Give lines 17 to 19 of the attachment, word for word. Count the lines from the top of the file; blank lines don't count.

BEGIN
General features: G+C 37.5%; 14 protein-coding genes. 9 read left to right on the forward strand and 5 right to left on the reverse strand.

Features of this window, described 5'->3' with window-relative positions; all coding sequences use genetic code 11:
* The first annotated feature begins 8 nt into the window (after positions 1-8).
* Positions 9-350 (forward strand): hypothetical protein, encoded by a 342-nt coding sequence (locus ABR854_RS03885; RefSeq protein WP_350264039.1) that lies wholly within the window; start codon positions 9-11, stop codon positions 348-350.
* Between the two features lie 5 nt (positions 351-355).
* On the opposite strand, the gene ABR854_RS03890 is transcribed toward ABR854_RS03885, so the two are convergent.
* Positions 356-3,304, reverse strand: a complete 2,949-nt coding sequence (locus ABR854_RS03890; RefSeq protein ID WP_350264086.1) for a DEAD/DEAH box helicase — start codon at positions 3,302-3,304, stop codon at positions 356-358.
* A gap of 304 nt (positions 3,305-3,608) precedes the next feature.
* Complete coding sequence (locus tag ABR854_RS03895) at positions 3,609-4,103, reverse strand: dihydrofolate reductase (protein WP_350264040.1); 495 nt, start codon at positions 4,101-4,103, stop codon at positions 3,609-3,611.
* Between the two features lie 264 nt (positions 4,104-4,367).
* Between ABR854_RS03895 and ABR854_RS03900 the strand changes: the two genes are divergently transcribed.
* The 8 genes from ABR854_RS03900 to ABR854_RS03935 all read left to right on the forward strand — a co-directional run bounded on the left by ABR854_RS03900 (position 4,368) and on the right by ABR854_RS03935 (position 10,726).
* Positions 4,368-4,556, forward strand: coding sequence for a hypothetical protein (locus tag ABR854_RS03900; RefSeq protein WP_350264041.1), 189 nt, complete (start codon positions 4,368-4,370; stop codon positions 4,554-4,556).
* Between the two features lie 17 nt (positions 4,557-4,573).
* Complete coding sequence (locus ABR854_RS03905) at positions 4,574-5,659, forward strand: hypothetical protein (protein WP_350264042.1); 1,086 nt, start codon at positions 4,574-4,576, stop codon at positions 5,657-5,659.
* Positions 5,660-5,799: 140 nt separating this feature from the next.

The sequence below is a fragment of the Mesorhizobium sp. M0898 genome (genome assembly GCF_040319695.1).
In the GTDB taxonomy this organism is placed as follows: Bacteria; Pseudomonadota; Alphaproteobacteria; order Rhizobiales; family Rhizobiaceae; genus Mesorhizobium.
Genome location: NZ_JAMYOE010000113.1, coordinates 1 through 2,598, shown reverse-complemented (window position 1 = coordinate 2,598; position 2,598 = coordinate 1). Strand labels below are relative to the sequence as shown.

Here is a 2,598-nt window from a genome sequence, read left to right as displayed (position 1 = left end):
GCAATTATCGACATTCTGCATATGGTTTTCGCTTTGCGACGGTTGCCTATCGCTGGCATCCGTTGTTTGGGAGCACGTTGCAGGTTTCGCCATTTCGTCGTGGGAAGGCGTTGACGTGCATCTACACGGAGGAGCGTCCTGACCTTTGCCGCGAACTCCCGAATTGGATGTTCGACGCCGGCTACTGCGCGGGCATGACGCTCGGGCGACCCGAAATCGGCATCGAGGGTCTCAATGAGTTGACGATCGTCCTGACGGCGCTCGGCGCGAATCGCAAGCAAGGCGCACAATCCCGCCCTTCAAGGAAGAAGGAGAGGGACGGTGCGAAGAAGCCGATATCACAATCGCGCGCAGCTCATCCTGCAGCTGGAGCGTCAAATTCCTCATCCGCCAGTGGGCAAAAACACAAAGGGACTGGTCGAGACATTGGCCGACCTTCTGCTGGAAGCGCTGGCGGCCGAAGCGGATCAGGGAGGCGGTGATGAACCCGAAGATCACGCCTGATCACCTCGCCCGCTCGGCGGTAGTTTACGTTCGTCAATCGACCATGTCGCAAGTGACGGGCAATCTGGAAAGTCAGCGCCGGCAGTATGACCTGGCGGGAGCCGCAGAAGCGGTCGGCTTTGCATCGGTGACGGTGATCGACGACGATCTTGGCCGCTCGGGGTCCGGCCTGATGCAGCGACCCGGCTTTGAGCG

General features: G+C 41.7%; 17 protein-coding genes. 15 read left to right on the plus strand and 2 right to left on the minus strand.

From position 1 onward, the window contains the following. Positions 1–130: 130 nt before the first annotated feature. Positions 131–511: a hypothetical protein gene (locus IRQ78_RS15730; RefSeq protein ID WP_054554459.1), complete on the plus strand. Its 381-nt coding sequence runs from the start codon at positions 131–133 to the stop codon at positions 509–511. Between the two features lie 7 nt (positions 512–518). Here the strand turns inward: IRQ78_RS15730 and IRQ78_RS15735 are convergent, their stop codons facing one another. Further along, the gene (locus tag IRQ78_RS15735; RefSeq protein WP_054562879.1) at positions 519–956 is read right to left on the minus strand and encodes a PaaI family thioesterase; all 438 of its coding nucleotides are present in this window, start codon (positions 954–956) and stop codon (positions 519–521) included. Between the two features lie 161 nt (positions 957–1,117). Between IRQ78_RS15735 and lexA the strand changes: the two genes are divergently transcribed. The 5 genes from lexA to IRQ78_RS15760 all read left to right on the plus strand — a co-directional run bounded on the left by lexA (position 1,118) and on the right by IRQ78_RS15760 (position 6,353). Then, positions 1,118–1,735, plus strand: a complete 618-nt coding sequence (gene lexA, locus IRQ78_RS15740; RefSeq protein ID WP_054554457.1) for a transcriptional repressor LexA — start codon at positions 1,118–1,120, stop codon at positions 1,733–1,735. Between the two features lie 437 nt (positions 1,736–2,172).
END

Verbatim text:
The sequence below is a fragment of the Mesorhizobium sp. M0898 genome (genome assembly GCF_040319695.1).
In the GTDB taxonomy this organism is placed as follows: Bacteria; Pseudomonadota; Alphaproteobacteria; order Rhizobiales; family Rhizobiaceae; genus Mesorhizobium.
Genome location: NZ_JAMYOE010000113.1, coordinates 1 through 2,598, shown reverse-complemented (window position 1 = coordinate 2,598; position 2,598 = coordinate 1). Strand labels below are relative to the sequence as shown.